Contact: Emily Bentley, ebentley@compassionandchoices.
By Compassion & Choices staff
April 11, 2013
(Helena, MT) – HB505, an extreme bill that would eliminate Montana’s currently legal practice of aid in dying and make it a felony, was blasted to the Senate Floor this afternoon on a 31-17 procedural vote. The blast motion overrides the vote of the Judiciary Committee, which tabled the bill last week. Opponents of aid in dying worked the system to get a second chance to pass the Physician Imprisonment Act, which, according to a recent poll, 73 percent of Montanans oppose.
The following statement can be attributed to Emily Bentley, Campaign Manager, Compassion & Choices Montana.
“We are disappointed that the Montana Senate did not respect the Judiciary Committee’s ability to decide the merits of this bill based on the testimony senators heard on March 26. The bill was tabled with bi-partisan opposition in committee. Montana senators have much more important things to work on at this critical time in the legislature than intimidating compassionate doctors. This bill undercuts Montanans’ expectations of personal autonomy without government interference. It parachutes big government into families’ most personal moments and criminalizes compassionate medical care. We will continue to work to defeat this bill because it would deny suffering, terminally ill patients the ability to choose aid in dying, by imprisoning doctors who support their patients’ decisions. We urge the full Senate to block this bill on its merits when it is considered.”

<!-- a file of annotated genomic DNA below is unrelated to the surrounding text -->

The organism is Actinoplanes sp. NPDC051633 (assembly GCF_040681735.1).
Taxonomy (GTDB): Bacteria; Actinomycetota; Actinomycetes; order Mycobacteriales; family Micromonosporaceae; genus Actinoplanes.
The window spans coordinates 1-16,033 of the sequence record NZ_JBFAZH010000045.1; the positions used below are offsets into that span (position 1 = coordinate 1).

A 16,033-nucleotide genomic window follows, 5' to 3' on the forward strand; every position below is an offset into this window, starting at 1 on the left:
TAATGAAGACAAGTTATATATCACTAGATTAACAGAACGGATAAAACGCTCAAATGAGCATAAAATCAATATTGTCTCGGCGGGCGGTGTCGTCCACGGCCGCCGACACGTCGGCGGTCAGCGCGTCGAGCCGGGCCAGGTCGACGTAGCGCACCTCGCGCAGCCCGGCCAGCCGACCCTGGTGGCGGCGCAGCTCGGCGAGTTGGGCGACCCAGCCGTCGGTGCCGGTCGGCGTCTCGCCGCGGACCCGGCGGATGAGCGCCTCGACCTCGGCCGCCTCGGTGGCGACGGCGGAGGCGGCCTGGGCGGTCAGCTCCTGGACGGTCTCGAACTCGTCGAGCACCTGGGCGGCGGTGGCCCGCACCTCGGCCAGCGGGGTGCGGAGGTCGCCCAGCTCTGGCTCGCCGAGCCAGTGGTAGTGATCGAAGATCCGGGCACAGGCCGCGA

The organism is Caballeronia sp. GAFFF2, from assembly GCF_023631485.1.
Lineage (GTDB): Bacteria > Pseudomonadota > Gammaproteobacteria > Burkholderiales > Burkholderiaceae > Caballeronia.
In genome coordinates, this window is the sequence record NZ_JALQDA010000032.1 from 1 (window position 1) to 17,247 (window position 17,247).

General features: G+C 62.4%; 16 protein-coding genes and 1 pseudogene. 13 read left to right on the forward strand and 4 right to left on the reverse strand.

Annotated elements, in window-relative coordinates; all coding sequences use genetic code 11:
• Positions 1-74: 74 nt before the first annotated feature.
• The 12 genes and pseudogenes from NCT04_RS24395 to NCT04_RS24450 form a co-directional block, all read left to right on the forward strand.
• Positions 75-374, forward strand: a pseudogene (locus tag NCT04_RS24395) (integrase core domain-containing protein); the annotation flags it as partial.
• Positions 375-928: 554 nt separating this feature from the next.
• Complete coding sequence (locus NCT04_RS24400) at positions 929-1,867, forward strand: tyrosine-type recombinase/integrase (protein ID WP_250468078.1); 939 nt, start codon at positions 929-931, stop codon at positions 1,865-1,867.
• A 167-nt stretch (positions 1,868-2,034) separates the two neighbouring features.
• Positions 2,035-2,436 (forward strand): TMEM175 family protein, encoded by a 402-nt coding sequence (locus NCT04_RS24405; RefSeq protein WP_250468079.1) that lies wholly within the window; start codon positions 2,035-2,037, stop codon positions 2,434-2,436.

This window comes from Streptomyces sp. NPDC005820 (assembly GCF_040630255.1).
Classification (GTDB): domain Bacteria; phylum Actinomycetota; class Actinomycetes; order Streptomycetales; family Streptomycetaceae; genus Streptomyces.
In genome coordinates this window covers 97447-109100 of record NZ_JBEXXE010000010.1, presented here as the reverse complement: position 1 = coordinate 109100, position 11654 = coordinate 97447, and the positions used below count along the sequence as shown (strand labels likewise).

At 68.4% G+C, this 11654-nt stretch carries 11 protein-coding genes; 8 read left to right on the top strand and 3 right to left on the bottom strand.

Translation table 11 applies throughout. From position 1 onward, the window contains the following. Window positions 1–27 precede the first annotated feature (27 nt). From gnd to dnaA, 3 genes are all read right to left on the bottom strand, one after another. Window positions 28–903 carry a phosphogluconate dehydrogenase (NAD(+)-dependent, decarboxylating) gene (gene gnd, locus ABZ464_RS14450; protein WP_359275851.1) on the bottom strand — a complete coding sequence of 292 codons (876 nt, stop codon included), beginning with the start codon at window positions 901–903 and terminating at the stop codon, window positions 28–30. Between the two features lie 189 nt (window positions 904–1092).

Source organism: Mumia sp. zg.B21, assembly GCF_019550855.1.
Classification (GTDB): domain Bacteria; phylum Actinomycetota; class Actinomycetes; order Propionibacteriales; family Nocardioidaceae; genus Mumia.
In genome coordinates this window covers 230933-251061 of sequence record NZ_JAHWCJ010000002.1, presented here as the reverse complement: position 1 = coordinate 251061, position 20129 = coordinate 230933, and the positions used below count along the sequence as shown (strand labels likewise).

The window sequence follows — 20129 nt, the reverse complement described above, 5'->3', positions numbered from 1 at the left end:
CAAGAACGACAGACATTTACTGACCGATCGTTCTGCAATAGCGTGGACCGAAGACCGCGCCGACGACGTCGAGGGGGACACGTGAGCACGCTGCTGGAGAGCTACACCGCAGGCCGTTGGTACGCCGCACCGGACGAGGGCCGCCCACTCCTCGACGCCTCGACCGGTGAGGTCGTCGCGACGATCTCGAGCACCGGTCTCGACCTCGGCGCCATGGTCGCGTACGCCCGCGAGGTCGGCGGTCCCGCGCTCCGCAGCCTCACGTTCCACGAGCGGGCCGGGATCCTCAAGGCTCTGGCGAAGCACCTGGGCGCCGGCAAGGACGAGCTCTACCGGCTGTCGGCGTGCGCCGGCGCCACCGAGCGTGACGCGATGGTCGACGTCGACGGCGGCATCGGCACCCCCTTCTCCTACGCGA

The overwhelming majority of Montanans, to the tune of 82 percent, believe that end-of-life choices are private decisions that should be made without government interference, according to an April 2013 poll of likely voters conducted by Global Strategy Group.
A memo released by Global Strategy Group reveals that “these data suggest that legislators will pay a real price for supporting efforts to penalize and criminalize doctors for doing so. Ultimately, Montanans support the choice for others, want to be able to make the legal choice for themselves, and believe there is no role for government when it comes to making that choice.”
Nearly three-quarters of voters across party lines oppose HB505, which would send doctors to prison for providing medication that would allow a terminally ill patient to end his or her own life in a humane and dignified way. Sixty seven percent of voters say they would be less likely to vote for a legislator who supported such a proposal, including 53 percent who said they would be much less likely.